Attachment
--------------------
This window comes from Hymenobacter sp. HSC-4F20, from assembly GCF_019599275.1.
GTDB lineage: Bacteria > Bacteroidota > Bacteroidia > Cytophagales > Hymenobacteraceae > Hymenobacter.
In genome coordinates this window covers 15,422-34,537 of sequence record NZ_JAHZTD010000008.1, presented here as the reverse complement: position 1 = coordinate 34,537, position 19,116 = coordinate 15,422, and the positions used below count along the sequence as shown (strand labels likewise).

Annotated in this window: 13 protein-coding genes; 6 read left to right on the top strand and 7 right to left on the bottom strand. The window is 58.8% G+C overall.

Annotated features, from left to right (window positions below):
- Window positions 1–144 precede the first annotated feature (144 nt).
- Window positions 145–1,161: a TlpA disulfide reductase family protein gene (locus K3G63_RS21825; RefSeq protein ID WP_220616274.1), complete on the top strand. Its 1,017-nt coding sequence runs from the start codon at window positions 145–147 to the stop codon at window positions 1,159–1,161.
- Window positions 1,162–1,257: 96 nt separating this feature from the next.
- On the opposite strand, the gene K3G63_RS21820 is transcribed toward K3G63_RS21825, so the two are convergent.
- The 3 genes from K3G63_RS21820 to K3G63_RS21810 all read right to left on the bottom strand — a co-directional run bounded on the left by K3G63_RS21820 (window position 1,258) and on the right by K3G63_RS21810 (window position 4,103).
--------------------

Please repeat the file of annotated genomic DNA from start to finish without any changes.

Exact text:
This window comes from Hymenobacter sp. HSC-4F20, from assembly GCF_019599275.1.
GTDB lineage: Bacteria > Bacteroidota > Bacteroidia > Cytophagales > Hymenobacteraceae > Hymenobacter.
In genome coordinates this window covers 15,422-34,537 of sequence record NZ_JAHZTD010000008.1, presented here as the reverse complement: position 1 = coordinate 34,537, position 19,116 = coordinate 15,422, and the positions used below count along the sequence as shown (strand labels likewise).

Annotated in this window: 13 protein-coding genes; 6 read left to right on the top strand and 7 right to left on the bottom strand. The window is 58.8% G+C overall.

Annotated features, from left to right (window positions below):
- Window positions 1–144 precede the first annotated feature (144 nt).
- Window positions 145–1,161: a TlpA disulfide reductase family protein gene (locus K3G63_RS21825; RefSeq protein ID WP_220616274.1), complete on the top strand. Its 1,017-nt coding sequence runs from the start codon at window positions 145–147 to the stop codon at window positions 1,159–1,161.
- Window positions 1,162–1,257: 96 nt separating this feature from the next.
- On the opposite strand, the gene K3G63_RS21820 is transcribed toward K3G63_RS21825, so the two are convergent.
- The 3 genes from K3G63_RS21820 to K3G63_RS21810 all read right to left on the bottom strand — a co-directional run bounded on the left by K3G63_RS21820 (window position 1,258) and on the right by K3G63_RS21810 (window position 4,103).